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Updated: 16th October 2018 01:50

Calgary minister all shook up by trademark dispute with Elvis empire

A Calgary minister who is also an Elvis tribute artist is embroiled in a dispute with lawyers from the Presley estate for naming his church and radio show Your Grace Land.

Reverend Elvis tells Presley Enterprises: 'Let's get past the suspicious minds'

Rev. Bruce Sheasby (aka Reverend Elvis) runs Your Grace Land, a nondenominational church in Calgary. His efforts to trademark the name of his church are opposed by Elvis Presley Enterprises. (Bruce Sheasby)

A Calgary minister who is also an Elvis tribute artist spent the King's birthday Monday in the worst way possible: being questioned by lawyers representing the Presley estate about his ministry's name.

Rev. Bruce Sheasby is the minister of Your Grace Land, a Calgary nondenominational church and associated radio show (broadcast on AM 700 in Calgary and 96.5 FM in Olds). The name that conjures up images of a certain legendary Memphis, Tenn. mansion where Elvis resided until his death in August 1977.

Sheasby is as much of an Elvis lover as he is a church minister. He told CalgaryEyeopener host David Gray in an interview Wednesday that appeared on The Gong Show back in the 1970s, when he was 16. He sang Jailhouse Rock for the talent contest.

When he received his first ministerial posting, in Vauxhall, Alta., Sheasby took to singing Elvis tunes on karaoke nights. He discovered it was an excellent way to connect with the local community.

Elvis Presley (1935-1977) became the "King of Rock and Roll" in the 1950s, spawning legions of Elvis impersonators. (Getty Images)

Sheasby eventually added Reverend Elvis to his legal name. A Toronto Sun reporter gave him the nickname in the 1990s. He also launched the International Elvis Gospel Festival as a fundraising event for his church.

"This is a passion for me," Sheasby said. "This is a calling. Elvis I would describe not only as an influence but a hook. It helps me to connect with people and then to deliver a message of grace."

Trademark journey

Now he just may have to deliver his message in a renamed church, unless he convinces the legal representatives of Elvis Presley Enterprises that his church doesn't infringe on their trademark. 

In 2015, Sheasby applied for a trademark for Your Grace Land; it was eventually approved by the Canadian Intellectual Property Office. 

The trademark was advertised after receiving preliminary approval, which led to Sheasby being contacted by Elvis Presley Enterprises. Its lawyers formally opposed the trademark on the grounds it was too close to Graceland. Sheasby insists that just isn't true.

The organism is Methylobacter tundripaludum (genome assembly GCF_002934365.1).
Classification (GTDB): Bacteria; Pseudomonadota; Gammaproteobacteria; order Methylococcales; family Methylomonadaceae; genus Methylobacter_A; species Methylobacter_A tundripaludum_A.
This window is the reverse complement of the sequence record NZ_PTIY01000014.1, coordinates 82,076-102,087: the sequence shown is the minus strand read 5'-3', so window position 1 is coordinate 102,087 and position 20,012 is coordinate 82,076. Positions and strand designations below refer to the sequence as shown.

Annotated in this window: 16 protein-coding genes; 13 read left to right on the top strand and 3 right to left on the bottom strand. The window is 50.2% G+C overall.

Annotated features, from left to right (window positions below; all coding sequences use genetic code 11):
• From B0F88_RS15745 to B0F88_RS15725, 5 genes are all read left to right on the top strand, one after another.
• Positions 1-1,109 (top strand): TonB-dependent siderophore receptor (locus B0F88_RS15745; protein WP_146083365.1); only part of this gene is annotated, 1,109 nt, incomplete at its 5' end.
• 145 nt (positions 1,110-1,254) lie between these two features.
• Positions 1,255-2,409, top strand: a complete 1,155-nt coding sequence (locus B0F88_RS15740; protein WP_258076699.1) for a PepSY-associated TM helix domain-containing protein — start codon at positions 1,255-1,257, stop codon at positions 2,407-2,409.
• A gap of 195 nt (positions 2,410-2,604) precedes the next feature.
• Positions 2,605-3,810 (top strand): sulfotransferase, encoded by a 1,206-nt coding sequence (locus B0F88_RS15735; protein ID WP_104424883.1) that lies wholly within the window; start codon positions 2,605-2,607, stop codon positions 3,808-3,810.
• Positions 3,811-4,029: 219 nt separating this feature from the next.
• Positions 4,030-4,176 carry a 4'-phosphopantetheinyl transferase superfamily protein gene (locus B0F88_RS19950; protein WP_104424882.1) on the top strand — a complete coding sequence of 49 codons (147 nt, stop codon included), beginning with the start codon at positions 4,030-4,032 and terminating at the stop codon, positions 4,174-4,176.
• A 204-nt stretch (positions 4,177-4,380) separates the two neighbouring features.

"I've split up Graceland into two words," Sheasby said, "but most importantly, putting the 'your' before 'Grace Land' is what makes it distinct."

Sheasby, far right, and the Imperials, perform in The Elvis Gospel Tribute at the Jubilee Auditorium in 2010. The Imperials are, from left, Joe Moscheo, Darryl Toney, Terry Blackwood and Royce Taylor. (Mike Heywood)

And even if it's reminiscent of the Memphis mansion, Sheasby says that shouldn't disqualify him from naming his church and radio show what he likes.

"In trademark law … you can have the exact same name, and still trademark it, as long as you're selling different goods and services," he said. "There are many churches, particularly in the U.S., that use the name Graceland in one word as part of their legal name — Graceland Methodist Church, Graceland Presbyterian Church.

"I'm two steps further than that," he said, "but I'm going for the trademark."

The two sides met Jan. 8.

'Elvis himself had a deep love of God'

Sheasby also thinks if The King were still alive, he'd approve of Your Grace Land.

"Elvis himself had a deep love of God," said Sheasby. "I'm holding here a book called The Gospel Side of Elvis, which was written by a friend of mine, Joe Moscheo, with a foreword by Priscilla Presley."

Elvis, it turns out, recorded more than 70 inspirational gospel songs.

"He wasn't a perfect role model, but tell me any human who is perfect," Sheasby said.

No resolution came about as a result of the meeting this week, but Sheasby certainly took the opportunity to deliver a hopeful message to his estate's attorneys.

"I'm no threat to you folks," he said, recounting his address. "Let's get past the suspicious minds and let's have some peace in this little valley of the battle. And no, seriously, I feel that what I'm trying to do through Your Grace Land is only helping the branding of Elvis Presley Enterprises."


With files from the Calgary Eyeopener

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